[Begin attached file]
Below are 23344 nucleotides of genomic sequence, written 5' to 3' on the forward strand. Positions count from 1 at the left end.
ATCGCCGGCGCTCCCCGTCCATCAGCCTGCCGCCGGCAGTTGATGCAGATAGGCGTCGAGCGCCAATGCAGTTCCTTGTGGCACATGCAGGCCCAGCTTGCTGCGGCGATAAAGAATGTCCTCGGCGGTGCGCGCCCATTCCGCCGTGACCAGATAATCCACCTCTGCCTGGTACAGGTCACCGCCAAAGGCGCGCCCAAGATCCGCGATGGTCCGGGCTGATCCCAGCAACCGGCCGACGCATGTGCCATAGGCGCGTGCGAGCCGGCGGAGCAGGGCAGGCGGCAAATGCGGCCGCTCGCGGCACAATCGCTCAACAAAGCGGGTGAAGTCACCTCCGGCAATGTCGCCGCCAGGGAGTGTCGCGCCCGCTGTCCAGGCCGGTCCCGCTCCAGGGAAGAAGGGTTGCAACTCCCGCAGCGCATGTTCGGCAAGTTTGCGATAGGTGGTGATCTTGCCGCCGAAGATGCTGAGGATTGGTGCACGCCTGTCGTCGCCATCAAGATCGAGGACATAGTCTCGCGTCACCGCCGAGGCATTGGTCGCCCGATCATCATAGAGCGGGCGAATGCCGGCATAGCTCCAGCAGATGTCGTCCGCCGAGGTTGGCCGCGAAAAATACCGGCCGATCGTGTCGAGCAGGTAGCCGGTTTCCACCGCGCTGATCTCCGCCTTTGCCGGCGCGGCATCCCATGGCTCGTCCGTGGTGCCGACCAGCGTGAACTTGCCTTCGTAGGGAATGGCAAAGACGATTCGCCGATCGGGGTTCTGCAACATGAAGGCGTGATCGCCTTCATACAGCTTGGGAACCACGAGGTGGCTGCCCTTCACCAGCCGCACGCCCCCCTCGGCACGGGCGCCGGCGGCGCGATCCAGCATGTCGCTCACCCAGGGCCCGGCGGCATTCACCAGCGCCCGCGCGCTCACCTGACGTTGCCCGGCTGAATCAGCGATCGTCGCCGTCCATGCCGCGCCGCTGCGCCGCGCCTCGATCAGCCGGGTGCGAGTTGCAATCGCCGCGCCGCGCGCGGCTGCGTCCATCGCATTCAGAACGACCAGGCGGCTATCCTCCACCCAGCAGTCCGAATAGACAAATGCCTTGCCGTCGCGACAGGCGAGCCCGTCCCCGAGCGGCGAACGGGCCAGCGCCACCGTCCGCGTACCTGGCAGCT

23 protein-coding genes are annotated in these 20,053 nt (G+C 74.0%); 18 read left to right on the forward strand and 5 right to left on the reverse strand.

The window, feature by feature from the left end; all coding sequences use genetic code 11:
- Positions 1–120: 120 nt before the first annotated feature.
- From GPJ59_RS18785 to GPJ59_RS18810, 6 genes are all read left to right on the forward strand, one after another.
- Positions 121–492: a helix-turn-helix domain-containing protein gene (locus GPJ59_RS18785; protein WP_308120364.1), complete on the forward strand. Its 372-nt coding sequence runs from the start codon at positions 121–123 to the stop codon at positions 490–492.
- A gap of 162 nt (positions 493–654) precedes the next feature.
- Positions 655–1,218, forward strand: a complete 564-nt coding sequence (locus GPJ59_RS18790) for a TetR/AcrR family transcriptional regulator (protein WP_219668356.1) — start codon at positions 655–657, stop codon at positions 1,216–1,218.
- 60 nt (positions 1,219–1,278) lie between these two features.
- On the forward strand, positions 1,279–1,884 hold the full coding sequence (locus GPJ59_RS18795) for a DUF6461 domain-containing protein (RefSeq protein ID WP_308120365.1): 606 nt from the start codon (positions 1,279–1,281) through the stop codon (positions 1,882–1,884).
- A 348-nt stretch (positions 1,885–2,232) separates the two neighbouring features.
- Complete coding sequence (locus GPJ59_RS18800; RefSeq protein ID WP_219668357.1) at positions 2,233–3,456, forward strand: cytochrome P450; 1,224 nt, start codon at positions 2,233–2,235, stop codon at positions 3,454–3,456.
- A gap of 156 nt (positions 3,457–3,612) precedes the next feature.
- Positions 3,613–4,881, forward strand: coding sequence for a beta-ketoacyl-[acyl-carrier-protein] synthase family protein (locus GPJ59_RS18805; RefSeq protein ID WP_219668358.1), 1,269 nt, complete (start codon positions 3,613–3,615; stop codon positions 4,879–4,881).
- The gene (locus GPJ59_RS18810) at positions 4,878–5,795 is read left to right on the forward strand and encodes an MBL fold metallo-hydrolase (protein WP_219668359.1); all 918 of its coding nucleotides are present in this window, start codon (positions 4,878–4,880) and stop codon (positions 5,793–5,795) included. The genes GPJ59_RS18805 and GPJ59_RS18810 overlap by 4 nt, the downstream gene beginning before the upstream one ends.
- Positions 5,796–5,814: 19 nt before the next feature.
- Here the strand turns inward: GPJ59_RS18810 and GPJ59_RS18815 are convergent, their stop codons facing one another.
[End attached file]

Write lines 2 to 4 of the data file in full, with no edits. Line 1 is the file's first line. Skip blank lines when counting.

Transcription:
ATCGCCGGCGCTCCCCGTCCATCAGCCTGCCGCCGGCAGTTGATGCAGATAGGCGTCGAGCGCCAATGCAGTTCCTTGTGGCACATGCAGGCCCAGCTTGCTGCGGCGATAAAGAATGTCCTCGGCGGTGCGCGCCCATTCCGCCGTGACCAGATAATCCACCTCTGCCTGGTACAGGTCACCGCCAAAGGCGCGCCCAAGATCCGCGATGGTCCGGGCTGATCCCAGCAACCGGCCGACGCATGTGCCATAGGCGCGTGCGAGCCGGCGGAGCAGGGCAGGCGGCAAATGCGGCCGCTCGCGGCACAATCGCTCAACAAAGCGGGTGAAGTCACCTCCGGCAATGTCGCCGCCAGGGAGTGTCGCGCCCGCTGTCCAGGCCGGTCCCGCTCCAGGGAAGAAGGGTTGCAACTCCCGCAGCGCATGTTCGGCAAGTTTGCGATAGGTGGTGATCTTGCCGCCGAAGATGCTGAGGATTGGTGCACGCCTGTCGTCGCCATCAAGATCGAGGACATAGTCTCGCGTCACCGCCGAGGCATTGGTCGCCCGATCATCATAGAGCGGGCGAATGCCGGCATAGCTCCAGCAGATGTCGTCCGCCGAGGTTGGCCGCGAAAAATACCGGCCGATCGTGTCGAGCAGGTAGCCGGTTTCCACCGCGCTGATCTCCGCCTTTGCCGGCGCGGCATCCCATGGCTCGTCCGTGGTGCCGACCAGCGTGAACTTGCCTTCGTAGGGAATGGCAAAGACGATTCGCCGATCGGGGTTCTGCAACATGAAGGCGTGATCGCCTTCATACAGCTTGGGAACCACGAGGTGGCTGCCCTTCACCAGCCGCACGCCCCCCTCGGCACGGGCGCCGGCGGCGCGATCCAGCATGTCGCTCACCCAGGGCCCGGCGGCATTCACCAGCGCCCGCGCGCTCACCTGACGTTGCCCGGCTGAATCAGCGATCGTCGCCGTCCATGCCGCGCCGCTGCGCCGCGCCTCGATCAGCCGGGTGCGAGTTGCAATCGCCGCGCCGCGCGCGGCTGCGTCCATCGCATTCAGAACGACCAGGCGGCTATCCTCCACCCAGCAGTCCGAATAGACAAATGCCTTGCCGTCGCGACAGGCGAGCCCGTCCCCGAGCGGCGAACGGGCCAGCGCCACCGTCCGCGTACCTGGCAGCT

23 protein-coding genes are annotated in these 20,053 nt (G+C 74.0%); 18 read left to right on the forward strand and 5 right to left on the reverse strand.

The window, feature by feature from the left end; all coding sequences use genetic code 11: